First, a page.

The Director of the FBI James Comey offered his most direct retort to date to those who doubt the Bureau’s case against the Democratic Peoples Republic of Korea (DPRK), saying that the hackers who pillaged Sony Pictures Entertainment were “sloppy” and revealed the source of the attack – IP addresses linked to the reclusive government, Ars Technica reports. Comey was speaking at ICCS, the International Conference on Cyber Security in New York City on Wednesday. He said that, while the Sony attackers largely concealed their identity by using proxy servers, on several occasions they “got sloppy” and connected directly to Sony’s network, revealing their own IP address in the process. Those slip-ups provided evidence linking North Korea to the attack on Sony’s network, he claimed. The IP address isn’t the only evidence, however. (Thankfully.) Comey also said that “analysts at the FBI found the patterns of writing and other identifying data […]
As the New York Times reports, the Obama administration doubled down on its recent allegation that the Democratic Peoples Republic of North Korea (DPRK) was behind the hacking of Sony Pictures, announcing sanctions on 10 senior North Korean officials and several organizations in response to the incident. Paradoxically, the administration acknowledged that there is no evidence that the 10 officials took part in either ordering or planning the Sony attack. Instead, they described them as “central to a number of provocative actions against the United States,” the Times reported. Those ‘provocative actions’ were not described. The actions mirror the Administration’s controversial decision, in May, to charge five Chinese military officers in May, 2014, for their connection to computer hacking and cyber espionage campaigns directed at U.S. firms in the nuclear power, metals and solar products industries. In the case of the Chinese nationals, however, the FBI cited evidence linking the five military officers to […]
A strong counter-narrative to the official account of the hacking of Sony Pictures Entertainment has emerged in recent days, with the visage of the petulant North Korean dictator, Kim Jong Un, replaced by another, more familiar face: former Sony Pictures employees angry over their firing during a recent reorganization at the company. Researchers from the security firm Norse allege that their investigation of the hack of Sony has uncovered evidence that leads, decisively, away from North Korea as the source of the attack. Instead, the company alleges that a group of six individuals is behind the hack, at least one a former Sony Pictures Entertainment employee who worked in a technical role and had extensive knowledge of the company’s network and operations. [Read Security Ledger coverage of the hack of Sony Pictures Entertainment.] If true, the allegations by Norse deal a serious blow to the government’s account of the incident, which placed the blame squarely on […]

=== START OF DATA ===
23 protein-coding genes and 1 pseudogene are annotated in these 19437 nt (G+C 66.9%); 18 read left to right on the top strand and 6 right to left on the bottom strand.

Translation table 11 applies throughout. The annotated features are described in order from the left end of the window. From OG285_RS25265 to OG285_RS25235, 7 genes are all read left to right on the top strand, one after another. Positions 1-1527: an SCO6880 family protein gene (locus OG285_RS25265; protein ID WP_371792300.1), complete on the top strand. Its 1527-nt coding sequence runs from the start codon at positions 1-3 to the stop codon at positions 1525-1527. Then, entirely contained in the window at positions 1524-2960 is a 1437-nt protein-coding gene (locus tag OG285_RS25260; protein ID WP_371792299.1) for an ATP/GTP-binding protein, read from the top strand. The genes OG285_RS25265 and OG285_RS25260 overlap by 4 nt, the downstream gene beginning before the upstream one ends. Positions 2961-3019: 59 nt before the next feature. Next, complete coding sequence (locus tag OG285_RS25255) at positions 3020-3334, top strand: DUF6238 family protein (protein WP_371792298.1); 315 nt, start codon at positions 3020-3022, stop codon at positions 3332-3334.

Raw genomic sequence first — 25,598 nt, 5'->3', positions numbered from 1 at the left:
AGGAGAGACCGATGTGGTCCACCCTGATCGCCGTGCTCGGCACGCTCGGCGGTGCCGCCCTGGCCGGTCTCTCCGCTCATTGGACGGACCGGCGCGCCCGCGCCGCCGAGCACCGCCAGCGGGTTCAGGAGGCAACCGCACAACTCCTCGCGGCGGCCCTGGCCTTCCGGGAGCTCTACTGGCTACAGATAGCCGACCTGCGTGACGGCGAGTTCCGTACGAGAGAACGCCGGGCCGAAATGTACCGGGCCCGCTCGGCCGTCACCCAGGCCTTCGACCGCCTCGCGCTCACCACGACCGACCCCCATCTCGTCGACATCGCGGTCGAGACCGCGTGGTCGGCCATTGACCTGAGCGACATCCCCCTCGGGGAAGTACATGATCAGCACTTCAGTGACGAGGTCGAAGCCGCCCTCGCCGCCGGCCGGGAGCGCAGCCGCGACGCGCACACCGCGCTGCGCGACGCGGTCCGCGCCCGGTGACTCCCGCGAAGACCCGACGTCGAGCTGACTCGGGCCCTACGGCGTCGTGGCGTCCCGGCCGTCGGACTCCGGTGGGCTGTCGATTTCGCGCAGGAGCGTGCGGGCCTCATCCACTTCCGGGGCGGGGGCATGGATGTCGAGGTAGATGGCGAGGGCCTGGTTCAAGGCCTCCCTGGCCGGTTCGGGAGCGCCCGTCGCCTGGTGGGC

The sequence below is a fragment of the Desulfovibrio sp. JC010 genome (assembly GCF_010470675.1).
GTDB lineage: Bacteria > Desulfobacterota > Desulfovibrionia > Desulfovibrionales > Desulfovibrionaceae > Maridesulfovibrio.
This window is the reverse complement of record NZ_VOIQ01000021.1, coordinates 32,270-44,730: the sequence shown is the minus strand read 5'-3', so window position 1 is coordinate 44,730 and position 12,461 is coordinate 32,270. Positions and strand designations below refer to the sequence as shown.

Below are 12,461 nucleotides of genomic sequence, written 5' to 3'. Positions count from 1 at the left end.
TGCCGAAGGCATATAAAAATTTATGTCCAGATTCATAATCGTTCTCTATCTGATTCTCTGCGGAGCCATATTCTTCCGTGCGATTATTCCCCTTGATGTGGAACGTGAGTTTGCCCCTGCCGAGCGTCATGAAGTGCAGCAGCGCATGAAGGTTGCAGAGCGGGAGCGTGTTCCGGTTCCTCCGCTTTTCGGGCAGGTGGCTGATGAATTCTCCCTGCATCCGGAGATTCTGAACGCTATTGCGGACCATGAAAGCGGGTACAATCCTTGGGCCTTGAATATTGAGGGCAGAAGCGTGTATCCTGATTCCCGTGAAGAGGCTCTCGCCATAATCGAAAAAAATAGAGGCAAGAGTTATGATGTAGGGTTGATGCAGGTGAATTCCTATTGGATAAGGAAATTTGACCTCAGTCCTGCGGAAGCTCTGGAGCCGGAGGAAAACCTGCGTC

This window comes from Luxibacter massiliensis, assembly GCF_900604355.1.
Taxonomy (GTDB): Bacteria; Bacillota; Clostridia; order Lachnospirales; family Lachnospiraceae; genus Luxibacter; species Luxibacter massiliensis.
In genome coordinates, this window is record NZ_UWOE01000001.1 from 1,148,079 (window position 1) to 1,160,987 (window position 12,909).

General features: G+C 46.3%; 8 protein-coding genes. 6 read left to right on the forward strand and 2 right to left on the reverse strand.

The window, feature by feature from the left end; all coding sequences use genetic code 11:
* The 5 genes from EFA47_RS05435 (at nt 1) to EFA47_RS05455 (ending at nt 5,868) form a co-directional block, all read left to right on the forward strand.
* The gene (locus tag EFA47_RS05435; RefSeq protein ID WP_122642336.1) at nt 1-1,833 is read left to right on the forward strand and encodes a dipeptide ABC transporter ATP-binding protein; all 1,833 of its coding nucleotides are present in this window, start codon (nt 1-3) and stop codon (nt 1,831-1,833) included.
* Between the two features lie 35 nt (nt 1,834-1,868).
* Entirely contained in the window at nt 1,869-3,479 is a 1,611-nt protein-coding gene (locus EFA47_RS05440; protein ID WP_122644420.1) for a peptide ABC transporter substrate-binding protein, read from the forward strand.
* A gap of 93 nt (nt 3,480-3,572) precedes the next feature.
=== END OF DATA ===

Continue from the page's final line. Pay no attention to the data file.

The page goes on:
There’s a fascinating article on TechCrunch that cites a current (anonymous) Sony Pictures Entertainment employee talking about life at the company in the wake of a crippling November 24th cyber attack that wiped out thousands of computer systems and stole terabytes of data from the company. According to the story, Sony employees have resorted to using circa 1990s fax machines to transmit documents and – horror – having face to face communications in lieu of texting, e-mail or social networking, all of which are disabled within Sony’s environment. [Read more Security Ledger coverage of the Sony Pictures hack here.] “We had barely working email and no voicemail so people talked to each other,” the source tells TechCrunch. “Some people had to send faxes. They were dragging old printers out of storage to cut checks…It was crazy.” “That is what a major corporate security breach sounds like,” TechCrunch writes. “The squeal […]
At a time when companies are warned to be on the lookout for “low and slow” attackers who studiously avoid notice, the Sony breach will be remembered for its unusual ferocity. On Nov. 24, the assailants declared their presence by decorating employee desktops with a belligerent message before erasing the hard drives of computers and servers they compromised as a parting shot. Destructive hacks such as the one on Sony are atypical. But they are not unknown. In fact, the attack on Sony shares many similarities with at least two other recent, destructive cyberattacks: from the methods used to carry out the strike to the software used to compromise Sony’s computer systems. Those earlier hacks also suggest that attackers had access to Sony’s network long before they played their hand. Read more over at The Christian Science Monitor.